What Would Begin Do?
Seeing the Iranian nuclear threat through the lens of Osirak
By Seth Lipsky
The latest disclosures in respect of Iran’s work on an atomic bomb—the International Atomic Energy Agency says the mullahs have the technical data needed to make a weapon—has me thinking about what happened in 1981, when Israel sent a flight of American-built warplanes to destroy a reactor that Iraq was building as part of a suspected program to manufacture a weapon. The thing that stands out from that episode is that it came out of the blue, not just literally but also politically.
Certainly there was plenty of concern about what Iraq was up to, but the long public debate, the hand-wringing, the threats, the counter-threats, the journalistic chorus about what a terrible thing a pre-emptive attack would be, how dangerous, none of this happened. One day Iraq had a nuclear reactor. The next day it didn’t. The attack was met with the usual outrage, but then a funny thing happened, and the tide began to turn in Israel’s favor, in part because Menachem Begin had no apologies.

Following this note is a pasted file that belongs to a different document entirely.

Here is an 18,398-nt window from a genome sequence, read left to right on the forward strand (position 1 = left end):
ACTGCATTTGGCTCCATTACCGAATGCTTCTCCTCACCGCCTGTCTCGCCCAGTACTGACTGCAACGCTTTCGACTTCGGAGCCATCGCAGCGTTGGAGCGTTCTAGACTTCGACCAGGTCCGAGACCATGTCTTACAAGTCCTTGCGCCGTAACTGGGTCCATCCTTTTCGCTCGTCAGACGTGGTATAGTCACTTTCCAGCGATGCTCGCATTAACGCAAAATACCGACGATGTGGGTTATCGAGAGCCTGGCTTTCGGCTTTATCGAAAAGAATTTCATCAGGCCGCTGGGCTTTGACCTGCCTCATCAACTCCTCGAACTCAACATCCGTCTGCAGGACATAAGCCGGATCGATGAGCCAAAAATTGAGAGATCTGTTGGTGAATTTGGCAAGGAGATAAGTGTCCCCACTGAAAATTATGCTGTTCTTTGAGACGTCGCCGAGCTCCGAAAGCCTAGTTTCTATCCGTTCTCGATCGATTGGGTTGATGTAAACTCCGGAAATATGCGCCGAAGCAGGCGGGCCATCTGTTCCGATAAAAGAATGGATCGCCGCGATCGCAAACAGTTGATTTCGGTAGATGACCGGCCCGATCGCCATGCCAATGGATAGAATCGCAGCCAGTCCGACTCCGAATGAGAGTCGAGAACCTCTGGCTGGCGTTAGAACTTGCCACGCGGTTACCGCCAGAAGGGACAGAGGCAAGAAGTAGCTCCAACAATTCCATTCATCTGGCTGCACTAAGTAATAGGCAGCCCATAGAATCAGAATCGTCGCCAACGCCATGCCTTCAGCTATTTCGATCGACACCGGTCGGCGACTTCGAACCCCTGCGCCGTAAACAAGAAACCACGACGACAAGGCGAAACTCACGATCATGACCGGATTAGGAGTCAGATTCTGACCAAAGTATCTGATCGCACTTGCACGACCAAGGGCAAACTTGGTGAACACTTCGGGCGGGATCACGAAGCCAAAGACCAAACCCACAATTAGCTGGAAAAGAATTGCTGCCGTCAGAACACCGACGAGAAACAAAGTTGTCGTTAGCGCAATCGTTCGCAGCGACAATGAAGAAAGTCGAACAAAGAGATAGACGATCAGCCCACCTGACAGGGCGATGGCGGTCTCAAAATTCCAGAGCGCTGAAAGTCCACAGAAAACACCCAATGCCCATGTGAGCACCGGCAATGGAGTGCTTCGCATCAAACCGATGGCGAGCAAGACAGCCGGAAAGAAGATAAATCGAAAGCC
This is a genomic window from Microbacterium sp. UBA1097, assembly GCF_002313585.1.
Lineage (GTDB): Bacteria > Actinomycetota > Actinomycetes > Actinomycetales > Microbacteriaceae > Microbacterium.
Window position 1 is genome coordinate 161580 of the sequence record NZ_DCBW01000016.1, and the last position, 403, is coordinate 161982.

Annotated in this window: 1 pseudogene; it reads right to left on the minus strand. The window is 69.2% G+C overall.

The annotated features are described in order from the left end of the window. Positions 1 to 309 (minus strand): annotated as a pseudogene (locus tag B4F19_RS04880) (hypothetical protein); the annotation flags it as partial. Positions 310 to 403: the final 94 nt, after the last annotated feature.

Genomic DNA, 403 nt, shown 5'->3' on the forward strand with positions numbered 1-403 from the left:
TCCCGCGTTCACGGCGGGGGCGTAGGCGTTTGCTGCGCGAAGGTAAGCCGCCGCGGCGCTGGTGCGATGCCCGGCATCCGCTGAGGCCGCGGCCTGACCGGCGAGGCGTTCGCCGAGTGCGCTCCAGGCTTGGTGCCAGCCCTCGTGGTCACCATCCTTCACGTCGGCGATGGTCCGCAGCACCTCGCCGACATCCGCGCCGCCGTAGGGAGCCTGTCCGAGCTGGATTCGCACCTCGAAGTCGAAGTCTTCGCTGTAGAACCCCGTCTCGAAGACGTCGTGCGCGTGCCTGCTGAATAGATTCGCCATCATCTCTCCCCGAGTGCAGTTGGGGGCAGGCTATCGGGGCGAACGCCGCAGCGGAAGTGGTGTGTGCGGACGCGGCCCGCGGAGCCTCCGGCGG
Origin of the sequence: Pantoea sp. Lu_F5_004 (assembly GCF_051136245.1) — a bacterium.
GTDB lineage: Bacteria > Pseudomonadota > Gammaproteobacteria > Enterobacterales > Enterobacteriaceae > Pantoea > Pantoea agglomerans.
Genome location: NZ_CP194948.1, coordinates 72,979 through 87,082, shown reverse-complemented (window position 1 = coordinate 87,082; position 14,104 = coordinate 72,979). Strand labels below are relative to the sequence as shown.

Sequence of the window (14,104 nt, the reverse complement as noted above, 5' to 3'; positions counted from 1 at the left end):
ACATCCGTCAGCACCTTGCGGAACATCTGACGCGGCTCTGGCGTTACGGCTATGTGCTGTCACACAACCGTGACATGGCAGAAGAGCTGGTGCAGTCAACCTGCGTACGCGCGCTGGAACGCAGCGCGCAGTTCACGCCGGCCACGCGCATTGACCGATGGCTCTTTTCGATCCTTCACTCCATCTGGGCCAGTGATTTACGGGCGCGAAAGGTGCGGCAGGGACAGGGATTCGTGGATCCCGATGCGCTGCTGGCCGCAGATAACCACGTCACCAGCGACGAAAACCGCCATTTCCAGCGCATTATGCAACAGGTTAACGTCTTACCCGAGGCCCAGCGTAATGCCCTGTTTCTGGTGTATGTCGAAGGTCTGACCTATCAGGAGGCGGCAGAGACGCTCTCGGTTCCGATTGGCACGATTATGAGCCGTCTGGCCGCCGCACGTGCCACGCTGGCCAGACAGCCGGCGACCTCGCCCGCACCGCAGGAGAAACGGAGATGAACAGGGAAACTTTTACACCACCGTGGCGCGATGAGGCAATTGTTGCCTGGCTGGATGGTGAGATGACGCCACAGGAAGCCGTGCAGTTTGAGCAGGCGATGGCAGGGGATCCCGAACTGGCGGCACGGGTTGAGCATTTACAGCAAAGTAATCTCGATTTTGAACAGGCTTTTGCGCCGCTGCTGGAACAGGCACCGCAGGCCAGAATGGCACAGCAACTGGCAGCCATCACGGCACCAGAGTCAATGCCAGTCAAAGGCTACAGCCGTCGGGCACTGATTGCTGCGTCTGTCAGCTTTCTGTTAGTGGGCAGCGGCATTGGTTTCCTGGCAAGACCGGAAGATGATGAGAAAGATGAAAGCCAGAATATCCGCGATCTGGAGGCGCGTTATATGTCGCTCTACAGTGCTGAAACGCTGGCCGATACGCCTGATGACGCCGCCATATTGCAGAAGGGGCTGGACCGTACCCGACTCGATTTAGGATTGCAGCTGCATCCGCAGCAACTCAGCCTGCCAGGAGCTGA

...The [Wall Street] Journal recognized that Israel “was not acting out of some abstract concern with nonproliferation.” It presumed that Israel was “pursuing its own interest” and conceded the timing of the raid was “no doubt” in Begin’s “political interest in the impending elections.”
...Today, everyone is more tense...Surely Iran is a more difficult military mission than Iraq was, though our weapons systems are also more advanced. But surely Iran is further along the road to a bomb-making capacity than Iraq was. Menachem Begin refrained from debating any of this in public before he made his attack, and then one day there was no reactor in Iraq—a fact that eventually came to be viewed with a great deal of relief by the rest of the world.